The Bulletin’s Science and Security Board announces its 2013 decision to keep in place the minute hand of the Doomsday Clock: It will remain at five minutes to midnight. In this open letter to US President Barack Obama, the Board presents its views on the key issues that affected its decision and provides the president with recommendations to consider in 2013 and throughout his second term.
Editor’s note: Founded in 1945 by University of Chicago scientists who had helped develop the first atomic weapons in the Manhattan Project, the Bulletin of the Atomic Scientists subsequently created the Doomsday Clock in 1947 using the imagery of apocalypse (midnight) and the contemporary idiom of nuclear explosion (countdown to zero), to convey threats to humanity and the planet. The decision to move the minute hand of the Doomsday Clock is made every year by the Bulletin’s Science and Security Board in consultation with its Board of Sponsors, which includes 18 Nobel Laureates. The Clock has become a universally recognized indicator of the world’s vulnerability to catastrophe from nuclear weapons, climate change, and new technologies emerging in other domains.
January 14, 2013
Dear President Obama,
2012 was a year in which the problems of the world pressed forward, but too many of its citizens stood back. In the US elections the focus was “the economy, stupid,” with barely a word about the severe long-term trends that threaten the population’s well-being to a far greater extent: climate change, the continuing menace of nuclear oblivion, and the vulnerabilities of the world’s energy sources. 2012 was the hottest year on record in the contiguous United States, marked by devastating drought and brutal storms. These extreme events are exactly what climate models predict for an atmosphere overburdened with greenhouse gases. 2012 was a year of unrealized opportunity to reduce nuclear stockpiles, to lower the immediacy of destruction from missiles on alert, and to control the spread of fissile materials and keep nuclear terrorism at bay. 2012 was a year in which — one year after the partial meltdown at the Fukushima Daiichi Nuclear Power Station — the Japanese nation continued to be at the earliest stages of what will be a costly and long recovery.
The stasis of 2012 convinces us, the Science and Security Board, to keep the hands of the Doomsday Clock in place.
Mr. President, we see 2013 as a year for vision and engagement. We know that decisive action can make the world safer. Humanity awaits the US leadership that can secure a future free of nuclear weapons. US action can induce the world’s nations to negotiate international agreements to avert the worst calamities of climate change. We turn to you, Mr. President, to lead us toward a safer world and to help us turn back the hands of the Doomsday Clock.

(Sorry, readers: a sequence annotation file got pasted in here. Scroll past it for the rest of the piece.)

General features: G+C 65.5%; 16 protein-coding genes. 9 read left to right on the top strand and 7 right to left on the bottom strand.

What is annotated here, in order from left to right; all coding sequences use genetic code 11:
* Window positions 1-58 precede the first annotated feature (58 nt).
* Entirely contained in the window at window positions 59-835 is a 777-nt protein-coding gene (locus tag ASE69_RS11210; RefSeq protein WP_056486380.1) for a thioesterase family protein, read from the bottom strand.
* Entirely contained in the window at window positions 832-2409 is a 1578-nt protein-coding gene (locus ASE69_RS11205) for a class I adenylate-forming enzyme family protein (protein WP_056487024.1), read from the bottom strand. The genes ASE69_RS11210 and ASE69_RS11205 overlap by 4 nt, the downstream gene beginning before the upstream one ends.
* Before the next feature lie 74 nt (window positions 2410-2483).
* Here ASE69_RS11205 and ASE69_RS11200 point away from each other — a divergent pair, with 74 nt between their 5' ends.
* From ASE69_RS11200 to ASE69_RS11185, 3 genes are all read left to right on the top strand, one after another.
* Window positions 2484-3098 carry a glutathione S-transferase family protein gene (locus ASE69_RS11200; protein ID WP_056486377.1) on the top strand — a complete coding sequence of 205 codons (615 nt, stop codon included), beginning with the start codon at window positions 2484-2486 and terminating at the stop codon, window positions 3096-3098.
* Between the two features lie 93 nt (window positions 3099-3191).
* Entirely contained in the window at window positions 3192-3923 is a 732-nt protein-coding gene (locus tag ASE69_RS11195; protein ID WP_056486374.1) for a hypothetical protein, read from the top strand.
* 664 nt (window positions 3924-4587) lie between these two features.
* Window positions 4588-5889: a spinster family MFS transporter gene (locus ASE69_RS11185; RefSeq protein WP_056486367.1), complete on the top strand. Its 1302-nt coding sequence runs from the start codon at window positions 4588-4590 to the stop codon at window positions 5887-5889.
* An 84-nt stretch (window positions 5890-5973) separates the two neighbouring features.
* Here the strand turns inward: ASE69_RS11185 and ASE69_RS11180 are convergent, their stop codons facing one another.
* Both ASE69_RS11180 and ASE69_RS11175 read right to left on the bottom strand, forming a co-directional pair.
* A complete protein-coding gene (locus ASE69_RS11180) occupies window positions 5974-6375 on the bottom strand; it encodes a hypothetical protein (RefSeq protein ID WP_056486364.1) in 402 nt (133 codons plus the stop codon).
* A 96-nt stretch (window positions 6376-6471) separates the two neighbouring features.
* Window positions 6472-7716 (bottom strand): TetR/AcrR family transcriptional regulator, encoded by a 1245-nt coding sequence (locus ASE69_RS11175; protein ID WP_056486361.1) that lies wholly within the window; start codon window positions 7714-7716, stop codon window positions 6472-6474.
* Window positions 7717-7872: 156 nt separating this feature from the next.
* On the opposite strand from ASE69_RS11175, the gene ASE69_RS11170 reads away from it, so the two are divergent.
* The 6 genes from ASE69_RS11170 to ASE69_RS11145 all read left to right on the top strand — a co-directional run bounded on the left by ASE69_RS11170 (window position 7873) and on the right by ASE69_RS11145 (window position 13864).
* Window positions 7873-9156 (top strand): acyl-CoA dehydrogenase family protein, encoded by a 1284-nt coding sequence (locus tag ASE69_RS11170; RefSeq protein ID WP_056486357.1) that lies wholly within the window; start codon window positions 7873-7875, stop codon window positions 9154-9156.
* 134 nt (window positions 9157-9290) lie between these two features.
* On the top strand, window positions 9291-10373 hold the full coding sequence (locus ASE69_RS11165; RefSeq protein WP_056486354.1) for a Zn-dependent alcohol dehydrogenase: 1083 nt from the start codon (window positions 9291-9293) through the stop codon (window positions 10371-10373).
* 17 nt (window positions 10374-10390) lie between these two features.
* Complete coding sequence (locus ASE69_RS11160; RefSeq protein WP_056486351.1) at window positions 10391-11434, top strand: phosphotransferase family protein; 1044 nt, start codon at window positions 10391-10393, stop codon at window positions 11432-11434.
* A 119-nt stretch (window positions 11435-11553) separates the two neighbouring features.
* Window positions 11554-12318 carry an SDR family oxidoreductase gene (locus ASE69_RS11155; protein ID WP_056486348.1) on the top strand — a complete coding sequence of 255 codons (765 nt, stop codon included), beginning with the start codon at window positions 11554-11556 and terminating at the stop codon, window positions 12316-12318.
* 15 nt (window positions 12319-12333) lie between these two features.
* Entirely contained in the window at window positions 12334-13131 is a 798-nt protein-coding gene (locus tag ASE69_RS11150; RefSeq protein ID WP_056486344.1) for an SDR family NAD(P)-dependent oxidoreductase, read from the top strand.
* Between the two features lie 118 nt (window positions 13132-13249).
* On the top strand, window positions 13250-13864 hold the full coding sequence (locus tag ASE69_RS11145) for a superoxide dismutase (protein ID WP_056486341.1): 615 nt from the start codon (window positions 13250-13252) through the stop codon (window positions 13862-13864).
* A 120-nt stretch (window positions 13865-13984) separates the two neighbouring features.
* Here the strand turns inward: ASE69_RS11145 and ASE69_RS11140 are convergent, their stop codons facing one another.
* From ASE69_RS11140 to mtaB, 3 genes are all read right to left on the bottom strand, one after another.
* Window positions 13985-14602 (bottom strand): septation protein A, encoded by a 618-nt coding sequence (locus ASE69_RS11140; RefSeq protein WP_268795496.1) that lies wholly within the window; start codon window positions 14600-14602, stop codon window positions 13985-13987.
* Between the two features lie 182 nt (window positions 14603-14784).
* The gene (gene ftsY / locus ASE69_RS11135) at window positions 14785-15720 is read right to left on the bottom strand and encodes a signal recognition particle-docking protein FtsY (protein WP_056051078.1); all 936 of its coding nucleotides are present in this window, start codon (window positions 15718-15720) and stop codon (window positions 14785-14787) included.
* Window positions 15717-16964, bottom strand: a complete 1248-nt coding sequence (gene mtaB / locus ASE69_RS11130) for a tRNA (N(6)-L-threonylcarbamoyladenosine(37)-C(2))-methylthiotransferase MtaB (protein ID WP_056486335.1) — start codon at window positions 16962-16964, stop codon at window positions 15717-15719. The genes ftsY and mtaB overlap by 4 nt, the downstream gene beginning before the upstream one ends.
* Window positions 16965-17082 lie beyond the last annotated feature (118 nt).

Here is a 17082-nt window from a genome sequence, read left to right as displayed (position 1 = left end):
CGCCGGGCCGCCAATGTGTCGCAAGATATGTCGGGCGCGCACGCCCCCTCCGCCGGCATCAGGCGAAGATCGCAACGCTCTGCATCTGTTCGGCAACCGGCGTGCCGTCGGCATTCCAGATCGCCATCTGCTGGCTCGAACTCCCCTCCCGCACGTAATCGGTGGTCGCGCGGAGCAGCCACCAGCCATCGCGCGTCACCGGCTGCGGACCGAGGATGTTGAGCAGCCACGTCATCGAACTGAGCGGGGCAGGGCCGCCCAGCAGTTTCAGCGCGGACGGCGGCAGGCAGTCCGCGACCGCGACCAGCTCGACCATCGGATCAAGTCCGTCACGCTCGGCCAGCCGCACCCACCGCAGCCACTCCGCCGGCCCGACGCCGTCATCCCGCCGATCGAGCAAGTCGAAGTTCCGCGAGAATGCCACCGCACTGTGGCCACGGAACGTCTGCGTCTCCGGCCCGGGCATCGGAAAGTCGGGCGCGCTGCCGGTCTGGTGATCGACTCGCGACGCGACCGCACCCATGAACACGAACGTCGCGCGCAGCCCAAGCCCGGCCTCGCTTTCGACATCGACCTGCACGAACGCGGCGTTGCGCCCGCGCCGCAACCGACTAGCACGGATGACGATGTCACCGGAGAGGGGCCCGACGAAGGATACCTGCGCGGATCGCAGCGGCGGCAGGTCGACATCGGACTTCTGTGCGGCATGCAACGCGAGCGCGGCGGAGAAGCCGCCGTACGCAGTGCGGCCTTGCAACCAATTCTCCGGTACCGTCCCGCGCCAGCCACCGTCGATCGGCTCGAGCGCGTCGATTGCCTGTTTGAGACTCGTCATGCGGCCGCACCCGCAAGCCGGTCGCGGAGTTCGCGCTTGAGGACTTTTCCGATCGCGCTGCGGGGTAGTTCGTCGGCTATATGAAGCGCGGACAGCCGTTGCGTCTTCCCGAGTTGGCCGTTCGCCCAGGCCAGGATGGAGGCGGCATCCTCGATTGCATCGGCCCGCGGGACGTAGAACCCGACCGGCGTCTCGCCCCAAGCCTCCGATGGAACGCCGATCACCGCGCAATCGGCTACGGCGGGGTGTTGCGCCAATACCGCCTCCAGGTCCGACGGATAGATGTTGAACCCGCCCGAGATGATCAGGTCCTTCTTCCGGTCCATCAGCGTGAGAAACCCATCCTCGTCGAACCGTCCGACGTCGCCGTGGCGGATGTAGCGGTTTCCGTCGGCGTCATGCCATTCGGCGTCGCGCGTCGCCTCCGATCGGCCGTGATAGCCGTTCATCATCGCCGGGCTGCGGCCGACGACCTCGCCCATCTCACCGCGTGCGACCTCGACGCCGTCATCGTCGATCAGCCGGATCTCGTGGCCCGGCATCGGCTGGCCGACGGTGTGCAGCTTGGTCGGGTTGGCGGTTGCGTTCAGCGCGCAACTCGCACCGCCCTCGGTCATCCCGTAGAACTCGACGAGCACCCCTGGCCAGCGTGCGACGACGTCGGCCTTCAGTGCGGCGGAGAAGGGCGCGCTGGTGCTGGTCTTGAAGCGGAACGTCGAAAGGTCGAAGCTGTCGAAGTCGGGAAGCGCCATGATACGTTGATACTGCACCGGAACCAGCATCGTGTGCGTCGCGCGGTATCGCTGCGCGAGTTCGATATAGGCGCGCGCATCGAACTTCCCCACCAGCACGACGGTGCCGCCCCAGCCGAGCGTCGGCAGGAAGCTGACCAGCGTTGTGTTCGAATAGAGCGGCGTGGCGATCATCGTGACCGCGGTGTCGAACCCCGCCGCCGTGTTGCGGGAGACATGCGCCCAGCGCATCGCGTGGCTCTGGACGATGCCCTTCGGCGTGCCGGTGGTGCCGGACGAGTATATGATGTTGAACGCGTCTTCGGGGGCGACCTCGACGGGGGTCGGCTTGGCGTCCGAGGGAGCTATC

It remains five minutes to midnight.
Nuclear weapons. Mr. President, we applaud the steps your administration has already taken: ratifying the New Strategic Arms Reduction Treaty (New START), holding to firm account potential violators of the keystone Nuclear Non-Proliferation Treaty (NPT), strengthening the global nuclear security regime, and reducing the opportunities and chances of success for terrorists to get hold of fissile material. We are glad that your commitment to the Fissile Material Cut-off Treaty and the Comprehensive Nuclear Test Ban Treaty — for which we are confident you will seek Senate approval — has not wavered.
This post and the stream of comments will warm your heart.
Conspiracy theorist Alex Jones slammed conservative personality Glenn Beck on Monday, attacking his supposed libertarian credentials.
“I’m a constitutional libertarian who loves freedom, and my views are my own, and that little piece of trash needs to know this,” Jones continued. “You jackass mainline conservatives don’t speak for me. You’re the ones that have discredited true conservatism and libertarianism. Thomas Jefferson would spit on you, you little bastard, you little piece of trash. That’s what I have to say to Glenn Beck. I’m sick of him.”
This… is hilarious. It’s like watching a couple of two year olds with buckets on their heads trying to get out of a closet.
An Eastern Kentucky sheriff said Saturday that he will not enforce any new gun control laws that he considers unconstitutional.
Asked whether such a stance makes him more a judge than a law-enforcement official, Jackson County Sheriff Denny Peyman said he has “a team of attorneys to step up with me if necessary to be sure the Second Amendment is upheld.”
“I consider this a moral obligation,” he said.
Peyman, who has been sheriff of Jackson County for two years and is a member of the National Rifle Association, is garnering national attention and support from gun rights advocates for saying Saturday, “My office will not comply with any federal actions which violate the United States Constitution or the Kentucky Constitution which I swore to uphold.”
Apparently, when gun nut law enforcement officials don’t get their way they are then given the power to decide what is and is not constitutional as well as deciding which laws to enforce.
Dell Inc., the personal-computer maker that lost almost a third of its value last year, is in buyout talks with private-equity firms, two people with knowledge of the matter said.